Now's the time to switch to a beater blade if you have the option. If not, just continue with the whip but make sure to scrape the bowl as you go along. Add the dry and wet ingredients alternating between the two, starting with the dry and finishing with the dry.  

Split the cake batter equally in your cake pans and bake for about 45 minutes, or until you can insert a knife and it comes out clean. It is very important not to overcook the cakes since it would make them dry. 

I like to wrap them in plastic wrap while still pretty hot and let come to room temperature. If time permits it I then freeze them overnight. I find that the cakes stay super moist using these little tricks. 

This recipe will be enough for you to make 2 8" cakes. If you wish to make a higher cake like in my picture, you would need to double it.


Simple syrup

After my cakes are baked and cooled, I torte them (cut them in the middle) and wet them generously with simple syrup. The traditional syrup calls for 1 part water and 1 part sugar. Mix the sugar and water in a saucepan and bring to a light boil until the sugar dissolves completely. Let cool and use. I like wetting this chocolate cake with a syrup made of 2 parts almond milk to 1 part sugar. I prepare it the same way as the traditional simple syrup.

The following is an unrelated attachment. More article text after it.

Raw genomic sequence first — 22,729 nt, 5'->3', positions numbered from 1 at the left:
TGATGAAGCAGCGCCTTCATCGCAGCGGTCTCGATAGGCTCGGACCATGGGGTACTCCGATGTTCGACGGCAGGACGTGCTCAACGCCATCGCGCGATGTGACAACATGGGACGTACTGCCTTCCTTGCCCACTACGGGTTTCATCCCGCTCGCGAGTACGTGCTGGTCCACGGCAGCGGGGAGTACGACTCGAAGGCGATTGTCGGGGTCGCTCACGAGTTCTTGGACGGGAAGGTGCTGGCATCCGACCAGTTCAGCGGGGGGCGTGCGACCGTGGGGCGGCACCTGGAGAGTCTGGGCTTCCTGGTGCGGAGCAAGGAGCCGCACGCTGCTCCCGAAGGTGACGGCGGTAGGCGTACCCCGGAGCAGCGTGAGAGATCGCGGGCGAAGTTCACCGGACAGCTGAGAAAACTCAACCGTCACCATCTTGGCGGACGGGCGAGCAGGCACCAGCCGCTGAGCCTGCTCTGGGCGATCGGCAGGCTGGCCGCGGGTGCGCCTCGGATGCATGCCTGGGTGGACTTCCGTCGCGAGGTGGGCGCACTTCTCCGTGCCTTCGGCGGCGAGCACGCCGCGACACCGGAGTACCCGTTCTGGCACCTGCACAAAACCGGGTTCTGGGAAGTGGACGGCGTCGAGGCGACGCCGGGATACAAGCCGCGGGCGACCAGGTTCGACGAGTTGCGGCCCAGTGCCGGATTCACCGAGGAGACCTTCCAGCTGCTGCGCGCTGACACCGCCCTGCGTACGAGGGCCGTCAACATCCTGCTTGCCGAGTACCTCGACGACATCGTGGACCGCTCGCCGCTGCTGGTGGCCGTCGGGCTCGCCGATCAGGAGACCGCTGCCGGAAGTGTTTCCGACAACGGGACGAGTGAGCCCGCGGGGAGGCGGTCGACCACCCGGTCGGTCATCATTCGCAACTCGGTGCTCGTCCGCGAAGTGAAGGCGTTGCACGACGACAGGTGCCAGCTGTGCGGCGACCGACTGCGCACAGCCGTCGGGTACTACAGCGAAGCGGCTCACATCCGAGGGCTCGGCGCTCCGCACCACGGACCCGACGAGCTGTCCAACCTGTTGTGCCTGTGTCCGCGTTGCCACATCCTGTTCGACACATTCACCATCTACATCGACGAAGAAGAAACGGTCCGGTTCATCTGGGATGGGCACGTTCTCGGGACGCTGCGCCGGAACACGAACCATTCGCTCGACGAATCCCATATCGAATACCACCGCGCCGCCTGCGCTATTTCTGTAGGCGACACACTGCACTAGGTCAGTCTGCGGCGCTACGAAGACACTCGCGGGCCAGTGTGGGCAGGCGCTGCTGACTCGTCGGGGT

Chocolate hybrid cream

4 eggs
293 g sugar
83 g water
452 g margarine/shortening (butter if you can) at room temperature
545 g melted chocolate

Place the sugar and water in a saucepan over medium heat. While the sugar cooks put the eggs in a mixing bowl and start whipping them at medium-high speed. When the sugar mixture reaches a temperature of 237 F (114 C), reduce the speed of your mixer and carefully spill the sugar mixture along the side of the bowl. Bring back the speed to high and whip until the mixture is at room temperature (about 10 minutes). Add the room temperature butter and the melted chocolate and continue whipping until the cream is light and airy and completely uniform. You are now ready to fill and ice your cakes.  



If you are making the drip, make sure that the chocolate sauce has completely cooled down but is still at a pourable consistency. Just pour over the cake and let drip over the sides.